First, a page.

- Indicator 2.1: The suicide prevention service has a system in place to monitor and report on the quality and safety of care and support provided, which supports improvement and learning.
- Aim 3: Managing safety incidents: The suicide prevention service effectively identifies, manages, responds to and reports on safety incidents.
- Indicator 3.1: There are systems in place to identify, record, review report and learn from adverse incidents.
Theme 4: Leadership, Governance and Management
Leaders have a key role to play in strengthening and encouraging a culture of quality and safety within their service. A well-managed and well-governed suicide prevention service ensures that the service effectively plans, organises and delivers safe, person-centred and recovery-oriented care, in compliance with legislation, standards, guidance and recommendations from relevant statutory bodies.
This theme has five aims and a number of corresponding indicators for each aim. An example is listed below:
- Aim 1: Accountability: The suicide prevention service has clear accountability arrangements in place to achieve the delivery of high-quality, safe and reliable services.
- Indicator 1.1: The suicide prevention service identifies clear lines of accountability, responsibility and authority to oversee the management of quality and safety.
- Indicator 1.2: The suicide prevention service complies with all relevant legal and regulatory requirements, including the HSE’s requirements under a Grant Aid Agreement or a Service Agreement (S.39 of the Health Act, 2004).
- Aim 2: Governance and policies: The suicide prevention service has formalised governance arrangements for assuring the planning and delivery of high-quality, recovery-oriented, safe and reliable services.
- Indicator 2.1: There are governance and management arrangements for assuring quality, risk-management and safety.
- Indicator 2.2: An integrated system is in place to govern the development, dissemination, approval, implementation, monitoring and review of policies, protocols, procedures and guidelines in accordance with regulations and best-practice requirements.
- Aim 4: Monitoring arrangements: The suicide prevention service has systematic monitoring arrangements for identifying and acting on opportunities to continually improve the quality, safety and reliability of its services.
- Indicator 4.1: The suicide prevention service has introduced systematic monitoring arrangements for identifying internal and external opportunities to improve quality and safety.
Theme 5: Workforce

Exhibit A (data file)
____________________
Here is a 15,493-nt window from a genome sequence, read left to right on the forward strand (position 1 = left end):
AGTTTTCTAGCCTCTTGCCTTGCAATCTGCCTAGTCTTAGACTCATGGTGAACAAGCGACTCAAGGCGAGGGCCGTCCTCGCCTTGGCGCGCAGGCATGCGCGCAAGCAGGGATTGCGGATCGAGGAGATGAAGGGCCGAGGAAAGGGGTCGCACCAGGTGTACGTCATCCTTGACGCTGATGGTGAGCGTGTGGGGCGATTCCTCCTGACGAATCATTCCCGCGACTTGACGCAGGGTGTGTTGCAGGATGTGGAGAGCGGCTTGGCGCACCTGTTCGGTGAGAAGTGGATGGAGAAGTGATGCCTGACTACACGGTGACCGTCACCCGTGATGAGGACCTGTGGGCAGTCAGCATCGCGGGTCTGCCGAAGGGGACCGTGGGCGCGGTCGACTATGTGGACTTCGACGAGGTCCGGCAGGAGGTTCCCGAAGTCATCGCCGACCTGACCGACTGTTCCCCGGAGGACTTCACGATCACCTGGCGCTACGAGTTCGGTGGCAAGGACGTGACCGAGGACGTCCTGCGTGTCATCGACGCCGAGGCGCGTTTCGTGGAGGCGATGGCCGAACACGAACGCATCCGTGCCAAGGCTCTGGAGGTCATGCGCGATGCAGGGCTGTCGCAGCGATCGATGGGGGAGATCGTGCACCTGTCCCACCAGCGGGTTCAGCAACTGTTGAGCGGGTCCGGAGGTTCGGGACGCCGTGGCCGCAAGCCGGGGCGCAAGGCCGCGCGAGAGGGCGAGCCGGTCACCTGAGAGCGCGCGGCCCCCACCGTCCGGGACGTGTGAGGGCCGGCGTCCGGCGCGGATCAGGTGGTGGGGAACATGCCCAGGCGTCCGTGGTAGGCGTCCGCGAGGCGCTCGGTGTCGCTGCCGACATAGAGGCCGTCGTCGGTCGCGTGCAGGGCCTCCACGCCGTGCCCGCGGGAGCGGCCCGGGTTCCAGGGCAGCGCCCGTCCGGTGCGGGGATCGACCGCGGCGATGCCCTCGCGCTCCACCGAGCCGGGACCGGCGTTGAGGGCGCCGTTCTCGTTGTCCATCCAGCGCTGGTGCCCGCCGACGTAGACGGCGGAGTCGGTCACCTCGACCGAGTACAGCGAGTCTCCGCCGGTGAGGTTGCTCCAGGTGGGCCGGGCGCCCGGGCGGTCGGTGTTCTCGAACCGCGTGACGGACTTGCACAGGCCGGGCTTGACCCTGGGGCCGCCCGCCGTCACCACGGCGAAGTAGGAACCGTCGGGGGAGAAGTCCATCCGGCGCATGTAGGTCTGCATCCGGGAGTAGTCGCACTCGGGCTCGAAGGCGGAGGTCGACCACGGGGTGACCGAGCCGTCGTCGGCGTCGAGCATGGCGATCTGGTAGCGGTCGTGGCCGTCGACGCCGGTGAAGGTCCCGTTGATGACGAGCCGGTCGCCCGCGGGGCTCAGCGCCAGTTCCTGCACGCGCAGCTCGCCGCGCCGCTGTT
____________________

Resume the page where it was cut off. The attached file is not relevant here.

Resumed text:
The workforce in a suicide prevention service is one of its most important resources. It is important that the workforce has the right mix of skills to deliver high-quality, safe and reliable care and support, and that the workforce is planned, structured and managed effectively.
This theme has four aims and a number of corresponding indicators, an example listed below:
- Aim 1: Workforce and skills management: The suicide prevention service plans, organises and manages its workforce to achieve its objectives for high-quality, recovery-oriented, safe and reliable services.
- Indicator 1.1: There is an appropriate number of staff and volunteers, with the required skill mix.
- Aim 3: Skills development: The suicide prevention service ensures that its workforce has the competencies and capabilities required to deliver a high-quality, recovery-oriented, safe and reliable service.
- Indicator 3.1: Staff and volunteers are supported in maintaining and developing their competencies.
- Indicator 3.2: Regular formal and informal supervision is available to staff and volunteers to ensure they perform their job/role to the best of their ability.
What to do next?
As part of the guidance, the HSE request that suicide prevention services self-assess their service against the guidance to track progress and identify examples of how they have implemented the guidance. They recommend doing this over a 12-month period.
A good place to start, even prior to the self-assessment, is to first benchmark your service against the guidance. This can be done by completing a Gap Analysis of your service against the Best Practice Guidance for Suicide Prevention Services (HSE, 2019).
Conducting a Gap Analysis against the guidance will help you understand your current position, how your service’s processes currently stack up against what is required for best practice, and it will give you a detailed understanding on whether your processes are comprehensive, if they are effective and if they are person centred.
Once you know the gap between current practice and required practice, a plan for compliance can be developed.
How can HCI help?
HCI has been working with health and social care organisations for over 17 years, supporting them in building Quality and Safety Management Systems that fulfil regulatory requirements and drive improvement in their services.
We have recently supported Suicide Prevention Service by conducting a Gap Analysis against the Best Practice Guidance for Suicide Prevention Services (HSE, 2019). We use our knowledge and understanding of regulatory inspections to develop a comprehensive report that will detail areas of good practice and areas of non-compliance against the best practice guidance. This report can be used to support the development of a Quality Improvement Plan that will support you in implementing a best practice, comprehensive Quality and Safety Management System.